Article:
Received: 2019-01-10

Accepted: 2019-03-14

Published Online: 2019-05-14

Published in Print: 2019-06-26


Funding Source: Australian National Health and Medical Research Council

Award identifier / Grant number: #1003312

The ARCHER Study was supported by the Australian National Health and Medical Research Council (NHMRC), Funder Id: http://dx.doi.org/10.13039/501100000925, Project Grant #1003312, Rotary Health Research Foundation, Sydney Medical School Foundation and the Thyne Reid Foundation. The funding sources were not involved in the conduct of the study or the planning, writing or submission of this manuscript. No honoraria, grants or other forms of payment were given to anyone to produce this manuscript.


Author contributions: BWRB carried out the data analysis and wrote and revised the manuscript. FLG contributed to the data analysis and reviewed and revised the manuscript. MM and GML carried out the data analysis and reviewed and revised the manuscript. CH made substantial contributions to study conception and design and reviewed and revised the manuscript. KP was involved in study conception and design, coordinated and supervised data collection and reviewed and revised the manuscript. DJH was substantially involved in the study conception and design, designed and performed LC-MS/MS assays and reviewed the manuscript. KSS was substantially involved in the study conception and design and critically reviewed the manuscript. All authors approved the final manuscript as submitted. The investigators acknowledge the ARCHER participants and their families for contributing their time and effort, and the schools and communities of the Central West of NSW, Australia who were key to recruitment of this cohort and Janet Symons and Lisa Riley for day-to-day running of the study. Contributions from ARCHER study investigators not named in this paper are as follows. Substantial contributions to study conception, design protocols and questionnaire development were made by Philip Hazell (University of Sydney; mental health measures), Rachel Skinner (University of Sydney; sexual and reproductive risk taking measures), Rebecca Ivers (University of Sydney; injury risk taking behaviours), Robert Booy (University of Sydney; epidemiology and infectious diseases), Margot Rawsthorne (University of Sydney; parenting, social competency and social capital measures) and Andrew Martin (University of Sydney; educational learning and engagement measures). Robert Cumming (University of Sydney) contributed substantially to the study design, in particular expertise on power analysis and statistical analysis. Adrian Bauman (University of Sydney) contributed to sampling, cohort design and adolescent self-report measures. David L Bennett (University of Sydney) contributed to recruitment and community engagement protocols. Jean Starling (University of Sydney) contributed to community engagement, recruitment and mental health measures. Gregory Fulcher (University of Sydney) contributed to study design, in particular to the assessment of metabolic status. Geoffrey Morgan (University of Sydney) contributed to study design in relation to geocoding. Chin Moi Chow (University of Sydney) contributed to assessment of sleep measures. Mary Lam (University of Sydney) contributed to the development of online survey instruments. Ngiare Brown (University of Wollongong) provided expertise on engagement and recruitment of indigenous participants. Patrick Kelly (University of Sydney) provided statistical support and analysis.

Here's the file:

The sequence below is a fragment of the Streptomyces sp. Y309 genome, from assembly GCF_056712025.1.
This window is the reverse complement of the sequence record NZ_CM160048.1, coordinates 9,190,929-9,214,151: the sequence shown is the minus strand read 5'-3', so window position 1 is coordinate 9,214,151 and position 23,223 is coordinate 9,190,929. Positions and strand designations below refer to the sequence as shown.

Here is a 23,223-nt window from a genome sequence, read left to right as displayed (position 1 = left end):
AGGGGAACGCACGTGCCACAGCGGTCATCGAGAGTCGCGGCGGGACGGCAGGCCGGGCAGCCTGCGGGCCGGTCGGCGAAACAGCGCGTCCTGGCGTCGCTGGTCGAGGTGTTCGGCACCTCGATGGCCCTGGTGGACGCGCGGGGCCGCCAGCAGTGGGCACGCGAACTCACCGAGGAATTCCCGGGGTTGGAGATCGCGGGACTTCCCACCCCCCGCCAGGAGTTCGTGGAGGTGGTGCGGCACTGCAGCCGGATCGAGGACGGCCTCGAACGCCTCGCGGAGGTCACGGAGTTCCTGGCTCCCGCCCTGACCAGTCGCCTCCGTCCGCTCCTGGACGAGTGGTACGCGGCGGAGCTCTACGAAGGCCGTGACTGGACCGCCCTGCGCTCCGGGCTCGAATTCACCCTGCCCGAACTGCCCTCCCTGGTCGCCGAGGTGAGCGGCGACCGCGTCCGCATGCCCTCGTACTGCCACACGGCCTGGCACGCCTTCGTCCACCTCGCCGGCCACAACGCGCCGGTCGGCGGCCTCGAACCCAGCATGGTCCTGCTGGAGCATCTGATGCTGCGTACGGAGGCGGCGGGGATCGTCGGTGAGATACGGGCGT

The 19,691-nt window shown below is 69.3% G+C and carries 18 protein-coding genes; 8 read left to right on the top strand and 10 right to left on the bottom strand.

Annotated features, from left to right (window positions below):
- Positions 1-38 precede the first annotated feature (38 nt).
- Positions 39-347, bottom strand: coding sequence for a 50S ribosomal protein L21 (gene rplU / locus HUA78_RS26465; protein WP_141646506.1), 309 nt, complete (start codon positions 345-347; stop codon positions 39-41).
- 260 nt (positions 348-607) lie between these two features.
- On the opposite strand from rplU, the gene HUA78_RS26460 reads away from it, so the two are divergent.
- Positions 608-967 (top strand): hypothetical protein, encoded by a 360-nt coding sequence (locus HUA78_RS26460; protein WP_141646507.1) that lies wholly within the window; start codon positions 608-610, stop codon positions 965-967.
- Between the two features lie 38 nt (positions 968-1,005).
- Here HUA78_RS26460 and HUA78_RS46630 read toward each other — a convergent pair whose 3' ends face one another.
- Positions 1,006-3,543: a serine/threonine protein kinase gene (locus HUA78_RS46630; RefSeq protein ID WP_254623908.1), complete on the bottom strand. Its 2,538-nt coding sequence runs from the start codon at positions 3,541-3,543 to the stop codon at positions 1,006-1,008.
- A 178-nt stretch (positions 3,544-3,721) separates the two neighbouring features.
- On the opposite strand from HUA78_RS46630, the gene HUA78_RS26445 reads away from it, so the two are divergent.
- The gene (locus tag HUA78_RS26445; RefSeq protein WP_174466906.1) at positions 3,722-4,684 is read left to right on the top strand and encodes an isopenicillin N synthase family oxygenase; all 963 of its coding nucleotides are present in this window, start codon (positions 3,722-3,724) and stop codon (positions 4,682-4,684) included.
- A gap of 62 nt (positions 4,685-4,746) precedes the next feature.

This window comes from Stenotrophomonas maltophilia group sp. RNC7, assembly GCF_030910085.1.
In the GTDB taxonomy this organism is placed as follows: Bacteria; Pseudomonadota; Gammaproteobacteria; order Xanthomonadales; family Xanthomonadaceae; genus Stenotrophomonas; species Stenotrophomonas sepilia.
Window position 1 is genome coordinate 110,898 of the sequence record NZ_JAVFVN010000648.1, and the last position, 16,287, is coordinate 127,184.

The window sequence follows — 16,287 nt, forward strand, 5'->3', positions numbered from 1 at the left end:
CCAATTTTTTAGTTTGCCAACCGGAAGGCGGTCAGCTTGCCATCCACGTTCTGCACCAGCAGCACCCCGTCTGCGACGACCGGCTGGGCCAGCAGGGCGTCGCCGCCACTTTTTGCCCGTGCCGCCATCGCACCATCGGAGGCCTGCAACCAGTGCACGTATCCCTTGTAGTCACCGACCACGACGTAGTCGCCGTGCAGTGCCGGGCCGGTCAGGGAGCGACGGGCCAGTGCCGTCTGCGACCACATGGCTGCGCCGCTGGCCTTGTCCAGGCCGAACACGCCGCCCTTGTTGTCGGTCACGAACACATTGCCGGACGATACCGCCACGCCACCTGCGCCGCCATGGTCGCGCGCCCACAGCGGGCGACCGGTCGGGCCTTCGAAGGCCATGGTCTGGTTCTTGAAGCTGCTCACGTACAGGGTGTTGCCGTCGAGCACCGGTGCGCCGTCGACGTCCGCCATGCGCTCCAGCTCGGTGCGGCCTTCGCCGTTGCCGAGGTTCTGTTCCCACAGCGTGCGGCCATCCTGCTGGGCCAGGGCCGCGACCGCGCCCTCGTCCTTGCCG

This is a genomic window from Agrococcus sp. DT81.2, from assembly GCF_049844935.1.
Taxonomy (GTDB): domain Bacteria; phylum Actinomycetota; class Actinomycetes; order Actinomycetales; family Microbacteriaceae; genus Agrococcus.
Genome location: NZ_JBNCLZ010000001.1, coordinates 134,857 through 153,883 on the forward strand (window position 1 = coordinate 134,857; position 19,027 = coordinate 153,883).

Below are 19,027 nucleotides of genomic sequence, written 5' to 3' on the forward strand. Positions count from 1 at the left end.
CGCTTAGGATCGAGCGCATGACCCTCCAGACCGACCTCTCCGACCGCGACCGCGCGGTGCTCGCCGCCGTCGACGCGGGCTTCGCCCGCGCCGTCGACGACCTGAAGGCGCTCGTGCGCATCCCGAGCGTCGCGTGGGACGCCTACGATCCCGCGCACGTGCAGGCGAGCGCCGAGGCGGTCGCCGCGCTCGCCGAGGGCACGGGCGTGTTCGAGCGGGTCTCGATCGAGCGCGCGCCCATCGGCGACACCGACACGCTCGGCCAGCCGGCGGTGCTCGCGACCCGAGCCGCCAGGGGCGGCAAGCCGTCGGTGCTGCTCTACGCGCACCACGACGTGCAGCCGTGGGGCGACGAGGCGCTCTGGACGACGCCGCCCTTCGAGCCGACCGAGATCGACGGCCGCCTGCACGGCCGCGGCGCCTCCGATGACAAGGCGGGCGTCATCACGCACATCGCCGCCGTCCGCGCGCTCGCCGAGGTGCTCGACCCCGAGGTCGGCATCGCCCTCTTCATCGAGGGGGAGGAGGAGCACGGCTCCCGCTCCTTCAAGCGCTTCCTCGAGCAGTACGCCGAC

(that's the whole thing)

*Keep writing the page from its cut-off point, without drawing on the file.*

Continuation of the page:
Employment or leadership: None declared.

Honorarium: None declared.

Competing interests: The authors have no conflicts of interest to disclose.


Citation Information: Journal of Pediatric Endocrinology and Metabolism, Volume 32, Issue 6, Pages 569–576, ISSN (Online) 2191-0251, ISSN (Print) 0334-018X, DOI: https://doi.org/10.1515/jpem-2019-0017.